Douglas Higgs

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Douglas Higgs
Born13 January 1951, 1951  OOjs UI icon edit-ltr-progressive.svg (age 70)
Alma mater

Douglas Roland Higgs (born 13 January 1951) [1] FRS is a Professor of Molecular Haematology and director of the Weatherall Institute of Molecular Medicine, at the University of Oxford. [2] He is known for his work on the regulation of alpha-globin and the genetics of alpha-thalassemia. [3] He is currently working in understanding the mechanisms by which any mammalian gene is switched on and off during differentiation and development.



He was educated at Alleyn's School and qualified in medicine at King's College Hospital Medical School in 1974, and trained as a haematologist. [1] He became a registrar in Haematology at Kings College Hospital in 1976.

Research and career

He joined the Molecular Haematology Unit of the Medical Research Council at Oxford in 1977. In 1996 he was appointed Ad Hominem Professor of Molecular Haematology, in 2001 he became a director of the MRC Molecular Haematology Unit. [1] [4] In 2012 Higgs was appointed director of the Wetherall Institute of Molecular Medicine. [4] [5] Higgs is a Senior Kurti Fellow at Brasenose College, Oxford. [6]

Honours and awards


Gibbons, Richard J; Picketts, David J; Villard, Laurent; Higgs, Douglas R (1995). "Mutations in a putative global transcriptional regulator cause X-linked mental retardation with α-thalassemia (ATR-X syndrome)". Cell. 80 (6): 837–845. doi: 10.1016/0092-8674(95)90287-2 . PMID   7697714. S2CID   16411046.

Tufarelli, Cristina; Stanley, Jackie A Sloane; Garrick, David; Sharpe, Jackie A; Ayyub, Helena; Wood, William G; Higgs, Douglas R (2003). "Transcription of antisense RNA leading to gene silencing and methylation as a novel cause of human genetic disease". Nature Genetics. 34 (2): 157–165. doi:10.1038/ng1157. ISSN   1546-1718. PMID   12730694. S2CID   7226446.

Higgs, D. R.; Goodbourn, S. E. Y.; Lamb, J.; Clegg, J. B.; Weatherall, D. J.; Proudfoot, N. J. (1983). "α-Thalassaemia caused by a polyadenylation signal mutation". Nature. 306 (5941): 398–400. doi:10.1038/306398a0. ISSN   1476-4687. PMID   6646217. S2CID   4332750.

Wilkie, Andrew O. M.; Lamb, Janette; Harris, Peter C.; Finney, Roger D.; Higgs, Douglas R. (1990). "A truncated human chromosome 16 associated with α thalassaemia is stabilized by addition of telomeric repeat (TTAGGG)n". Nature. 346 (6287): 868–871. doi:10.1038/346868a0. ISSN   1476-4687. PMID   1975428. S2CID   4239520.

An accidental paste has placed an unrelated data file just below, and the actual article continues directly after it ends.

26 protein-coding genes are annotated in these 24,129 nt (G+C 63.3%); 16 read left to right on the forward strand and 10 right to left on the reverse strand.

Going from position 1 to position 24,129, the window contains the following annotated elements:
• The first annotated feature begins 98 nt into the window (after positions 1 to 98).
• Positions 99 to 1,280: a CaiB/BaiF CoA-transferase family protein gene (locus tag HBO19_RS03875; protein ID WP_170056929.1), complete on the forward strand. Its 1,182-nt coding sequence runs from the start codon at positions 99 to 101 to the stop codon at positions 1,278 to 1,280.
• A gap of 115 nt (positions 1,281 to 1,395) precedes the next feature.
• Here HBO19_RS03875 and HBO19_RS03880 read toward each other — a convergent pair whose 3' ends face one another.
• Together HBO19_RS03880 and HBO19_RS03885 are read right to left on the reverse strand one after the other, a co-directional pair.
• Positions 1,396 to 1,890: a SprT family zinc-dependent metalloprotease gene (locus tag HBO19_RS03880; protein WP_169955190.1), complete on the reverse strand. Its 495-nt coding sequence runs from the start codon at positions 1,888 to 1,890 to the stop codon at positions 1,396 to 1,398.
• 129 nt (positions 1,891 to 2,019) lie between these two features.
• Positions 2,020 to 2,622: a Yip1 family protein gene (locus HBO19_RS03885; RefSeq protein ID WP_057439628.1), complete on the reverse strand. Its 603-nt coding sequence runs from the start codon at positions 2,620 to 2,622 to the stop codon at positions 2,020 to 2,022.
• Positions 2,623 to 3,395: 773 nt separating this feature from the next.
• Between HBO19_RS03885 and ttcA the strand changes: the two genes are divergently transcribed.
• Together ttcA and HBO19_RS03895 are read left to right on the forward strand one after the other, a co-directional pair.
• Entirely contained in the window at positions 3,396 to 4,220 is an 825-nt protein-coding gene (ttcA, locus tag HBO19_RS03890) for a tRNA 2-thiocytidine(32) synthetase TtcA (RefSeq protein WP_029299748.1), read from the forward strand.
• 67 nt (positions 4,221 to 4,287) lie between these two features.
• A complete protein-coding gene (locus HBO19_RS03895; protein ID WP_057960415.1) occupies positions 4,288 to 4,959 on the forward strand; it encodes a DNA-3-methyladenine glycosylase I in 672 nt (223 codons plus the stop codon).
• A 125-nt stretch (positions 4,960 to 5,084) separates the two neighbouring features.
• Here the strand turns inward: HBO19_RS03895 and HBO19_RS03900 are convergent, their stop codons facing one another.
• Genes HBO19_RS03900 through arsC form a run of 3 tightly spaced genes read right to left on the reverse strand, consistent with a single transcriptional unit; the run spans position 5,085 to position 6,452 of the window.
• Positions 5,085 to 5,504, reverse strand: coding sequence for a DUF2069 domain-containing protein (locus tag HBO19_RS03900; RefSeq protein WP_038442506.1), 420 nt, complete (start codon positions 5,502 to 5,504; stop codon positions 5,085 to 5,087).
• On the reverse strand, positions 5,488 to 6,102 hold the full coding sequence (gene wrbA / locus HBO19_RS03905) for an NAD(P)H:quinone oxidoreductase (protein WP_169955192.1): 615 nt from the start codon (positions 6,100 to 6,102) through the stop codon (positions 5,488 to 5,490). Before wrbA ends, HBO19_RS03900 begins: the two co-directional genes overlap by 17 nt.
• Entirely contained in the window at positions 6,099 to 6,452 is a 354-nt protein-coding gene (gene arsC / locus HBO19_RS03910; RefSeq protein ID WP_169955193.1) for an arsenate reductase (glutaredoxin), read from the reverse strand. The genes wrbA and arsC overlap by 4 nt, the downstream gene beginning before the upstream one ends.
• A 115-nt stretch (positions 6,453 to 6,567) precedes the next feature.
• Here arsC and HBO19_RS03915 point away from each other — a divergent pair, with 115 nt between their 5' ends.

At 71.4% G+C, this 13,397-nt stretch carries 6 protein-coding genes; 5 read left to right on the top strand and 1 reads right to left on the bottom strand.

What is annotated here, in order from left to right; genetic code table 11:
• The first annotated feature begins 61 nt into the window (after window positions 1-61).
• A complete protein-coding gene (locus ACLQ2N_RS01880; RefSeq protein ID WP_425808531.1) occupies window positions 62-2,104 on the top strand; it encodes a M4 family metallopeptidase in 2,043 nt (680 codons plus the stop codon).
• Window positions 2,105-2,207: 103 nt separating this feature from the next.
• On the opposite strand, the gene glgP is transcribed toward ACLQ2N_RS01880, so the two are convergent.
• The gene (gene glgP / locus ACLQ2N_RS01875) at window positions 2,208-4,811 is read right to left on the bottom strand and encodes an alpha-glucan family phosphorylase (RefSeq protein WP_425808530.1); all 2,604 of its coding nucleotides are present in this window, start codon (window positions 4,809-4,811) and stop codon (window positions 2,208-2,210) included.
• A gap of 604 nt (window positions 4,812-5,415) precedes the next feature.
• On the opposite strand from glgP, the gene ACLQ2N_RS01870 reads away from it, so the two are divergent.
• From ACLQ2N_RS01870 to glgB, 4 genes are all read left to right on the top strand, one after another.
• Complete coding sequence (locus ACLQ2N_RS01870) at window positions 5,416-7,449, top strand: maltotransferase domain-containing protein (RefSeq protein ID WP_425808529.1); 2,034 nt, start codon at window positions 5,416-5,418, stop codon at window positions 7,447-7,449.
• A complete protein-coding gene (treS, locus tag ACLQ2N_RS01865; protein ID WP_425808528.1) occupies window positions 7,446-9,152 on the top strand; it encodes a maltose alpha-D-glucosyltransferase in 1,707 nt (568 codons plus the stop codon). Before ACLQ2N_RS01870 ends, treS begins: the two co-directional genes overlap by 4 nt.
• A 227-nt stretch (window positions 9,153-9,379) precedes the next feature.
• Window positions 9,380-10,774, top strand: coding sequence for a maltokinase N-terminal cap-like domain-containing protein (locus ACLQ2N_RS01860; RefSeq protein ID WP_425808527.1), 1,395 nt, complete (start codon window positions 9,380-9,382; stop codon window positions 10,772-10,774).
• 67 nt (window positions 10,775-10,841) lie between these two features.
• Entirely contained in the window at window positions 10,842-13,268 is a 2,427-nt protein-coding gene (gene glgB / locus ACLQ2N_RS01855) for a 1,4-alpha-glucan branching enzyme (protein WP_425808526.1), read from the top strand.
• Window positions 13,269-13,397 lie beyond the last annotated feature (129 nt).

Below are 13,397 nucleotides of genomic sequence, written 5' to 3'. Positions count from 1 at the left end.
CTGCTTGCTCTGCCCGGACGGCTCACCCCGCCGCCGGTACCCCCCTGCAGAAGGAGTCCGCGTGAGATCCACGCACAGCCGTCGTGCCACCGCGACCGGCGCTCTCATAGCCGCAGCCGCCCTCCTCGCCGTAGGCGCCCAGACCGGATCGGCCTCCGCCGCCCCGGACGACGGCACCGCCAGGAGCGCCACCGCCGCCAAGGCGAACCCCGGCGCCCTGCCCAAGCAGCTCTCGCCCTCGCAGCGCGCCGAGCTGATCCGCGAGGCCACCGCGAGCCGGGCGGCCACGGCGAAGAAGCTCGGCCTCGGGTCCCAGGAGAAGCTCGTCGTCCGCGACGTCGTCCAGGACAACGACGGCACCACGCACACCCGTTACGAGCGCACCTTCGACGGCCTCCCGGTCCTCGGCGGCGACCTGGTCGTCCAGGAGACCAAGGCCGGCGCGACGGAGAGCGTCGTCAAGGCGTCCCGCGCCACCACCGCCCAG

Nicholls, R.D.; Fischel-Ghodsian, N.; Higgs, D.R. (1987). "Recombination at the human α-globin gene cluster: Sequence features and topological constraints". Cell. 49 (3): 369–378. doi:10.1016/0092-8674(87)90289-3. PMID   3032452. S2CID   54349888.

De Gobbi, Marco; Viprakasit, Vip; Hughes, Jim R.; Fisher, Chris; Buckle, Veronica J.; Ayyub, Helena; Gibbons, Richard J.; Vernimmen, Douglas; Yoshinaga, Yuko (26 May 2006). "A Regulatory SNP Causes a Human Genetic Disease by Creating a New Transcriptional Promoter". Science. 312 (5777): 1215–1217. doi:10.1126/science.1126431. ISSN   0036-8075. PMID   16728641. S2CID   16044469.

Law, Martin J.; Lower, Karen M.; Voon, Hsiao P.J.; Hughes, Jim R.; Garrick, David; Viprakasit, Vip; Mitson, Matthew; De Gobbi, Marco; Marra, Marco (2010). "ATR-X Syndrome Protein Targets Tandem Repeats and Influences Allele-Specific Expression in a Size-Dependent Manner". Cell. 143 (3): 367–378. doi: 10.1016/j.cell.2010.09.023 . PMID   21029860.

Hughes, Jim R; Roberts, Nigel; McGowan, Simon; Hay, Deborah; Giannoulatou, Eleni; Lynch, Magnus; De Gobbi, Marco; Taylor, Stephen; Gibbons, Richard (2014). "Analysis of hundreds of cis-regulatory landscapes at high resolution in a single, high-throughput experiment". Nature Genetics. 46 (2): 205–212. doi:10.1038/ng.2871. ISSN   1546-1718. PMID   24413732. S2CID   205348099.

Higgs, Douglas R.; Gibbons, Richard J.; McDowell, Tarra L.; Raman, Sundhya; O'Rourke, Delia M.; Garrick, David; Ayyub, Helena (2000). "Mutations in ATRX, encoding a SWI/SNF-like protein, cause diverse changes in the pattern of DNA methylation". Nature Genetics. 24 (4): 368–371. doi:10.1038/74191. ISSN   1546-1718. PMID   10742099. S2CID   8847855.

Hay, Deborah; Hughes, Jim R; Babbs, Christian; Davies, James O J; Graham, Bryony J; Hanssen, Lars L P; Kassouf, Mira T; Oudelaar, A Marieke; Sharpe, Jacqueline A (2016). "Genetic dissection of the α-globin super-enhancer in vivo". Nature Genetics. 48 (8): 895–903. doi:10.1038/ng.3605. ISSN   1546-1718. PMC   5058437 . PMID   27376235.